The death penalty is not the way to tackle drugs crime in Indonesia. President Widodo can still step in and stop the remaining executions. Call on him to do so immediately.

On Thursday night, 28 July, at midnight Indonesia time, four prisoners were shot by firing squad: Indonesian Fredi Budiman, and Nigerian prisoners Humphrey 'Jeff' Jefferson Ejike, Michael Titus Igweh, and Seck Osmane.

A further ten prisoners remain in immediate danger of execution. Please keep calling on Indonesian authorities to step in and let them live.
Zulfiqar Ali (pictured above), a Pakistani textile worker in his 50s, was arrested on drugs possession charges in 2004 at his home in West Java. He wasn’t allowed to contact the Pakistani embassy and was denied access to a lawyer until a month into his detention. When he was interrogated by police, Zulfiqar was kept in a house for three days and punched, kicked and told he’d be killed unless he signed a ‘confession’ -- which he later did. The injuries caused by police later required Zulfiqar to have stomach and liver surgery; the ‘confession’ he’d signed after being beaten was not questioned in court -- where his trial was conducted in a language he couldn't understand. He has been taken to the prison on Nusakambangan Island, Central Java, ready to be executed.

Indonesian Merri Utami has an application for clemency pending. She was arrested for heroin possession in 2001. Merri says when she was arrested police officers repeatedly beat her, sexually harassed her and threatened her with rape to make her 'confess' to heroin possession. Her sight has been damaged as a consequence of the beatings. She was convicted and sentenced to death in 2002.

In total, ten prisoners in Batu prison on Nusakambangan Island, known as ‘execution island’, now await imminent execution by firing squad.

Among the group are three Indonesian prisoners and seven foreign nationals –- from Nigeria, Pakistan, India, Zimbabwe, Senegal and South Africa. All of them are facing execution for drug-related crimes. Many of them have live appeals for clemency with the authorities.

None of them should be going through this horrific process, and none of them should be denied their right to life by the Indonesian authorities. The death penalty is the ultimate denial of human rights, and we oppose it in every case.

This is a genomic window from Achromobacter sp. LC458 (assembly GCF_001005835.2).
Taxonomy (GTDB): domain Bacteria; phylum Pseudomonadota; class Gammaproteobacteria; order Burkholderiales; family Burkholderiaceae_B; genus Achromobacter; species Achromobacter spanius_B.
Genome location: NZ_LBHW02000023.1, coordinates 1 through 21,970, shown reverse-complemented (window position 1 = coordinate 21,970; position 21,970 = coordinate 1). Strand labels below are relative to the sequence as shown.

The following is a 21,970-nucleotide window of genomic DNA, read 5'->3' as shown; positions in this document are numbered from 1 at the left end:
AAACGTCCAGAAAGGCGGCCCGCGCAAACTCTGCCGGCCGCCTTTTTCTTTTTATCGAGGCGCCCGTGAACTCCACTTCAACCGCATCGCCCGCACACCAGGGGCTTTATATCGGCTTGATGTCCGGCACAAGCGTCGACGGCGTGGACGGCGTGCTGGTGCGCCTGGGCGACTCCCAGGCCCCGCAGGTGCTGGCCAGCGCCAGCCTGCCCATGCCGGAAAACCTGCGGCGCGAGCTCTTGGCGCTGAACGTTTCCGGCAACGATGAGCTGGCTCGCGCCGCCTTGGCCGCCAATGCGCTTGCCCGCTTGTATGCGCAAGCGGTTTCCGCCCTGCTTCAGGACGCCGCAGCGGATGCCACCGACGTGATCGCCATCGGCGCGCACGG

The last couple of prisoners from the group were moved to Nusakambangan Island -- 'execution island' -- on 24 and 25 July. Their lawyer was notified that execution was imminent. Meanwhile, other prisoners who were already being kept on the island were stopped from seeing their families this week -- usually a sign that execution is looming.

On the morning of 28 July, relatives of the group of 14 were told that their loved ones would be executed that evening. Indonesian law and international standards requires relatives to be given 72 hours' notice before an execution.

That night, four prisoners were shot by firing squad: Fredi Budiman, Humphrey Jefferson Ejike, Michael Titus Igweh, and Seck Osmane. 

This is all a dramatic and flawed attempt by Joko Widodo to curb drugs crime in Indonesia. In March 2013, the country resumed executions specifically for drugs-related crimes after four years of not executing. The president has said that execution is an ‘important shock therapy’ for anyone who commits drugs-related crimes.

But the death penalty is not the solution to drug-related crimes.

Many of the prisoners facing executions were denied fair trials, say they were coerced into making ‘confessions’, have been severely mistreated in detention -- and have been served an irreversible and extremely harsh punishment for ‘non-serious’ crimes.

President Joko Widodo could still step in and stop the executions. He could grant the appeals for clemency, and respect the prisoners’ right to be free from torture, as well as their right to life. Ask him to do so today.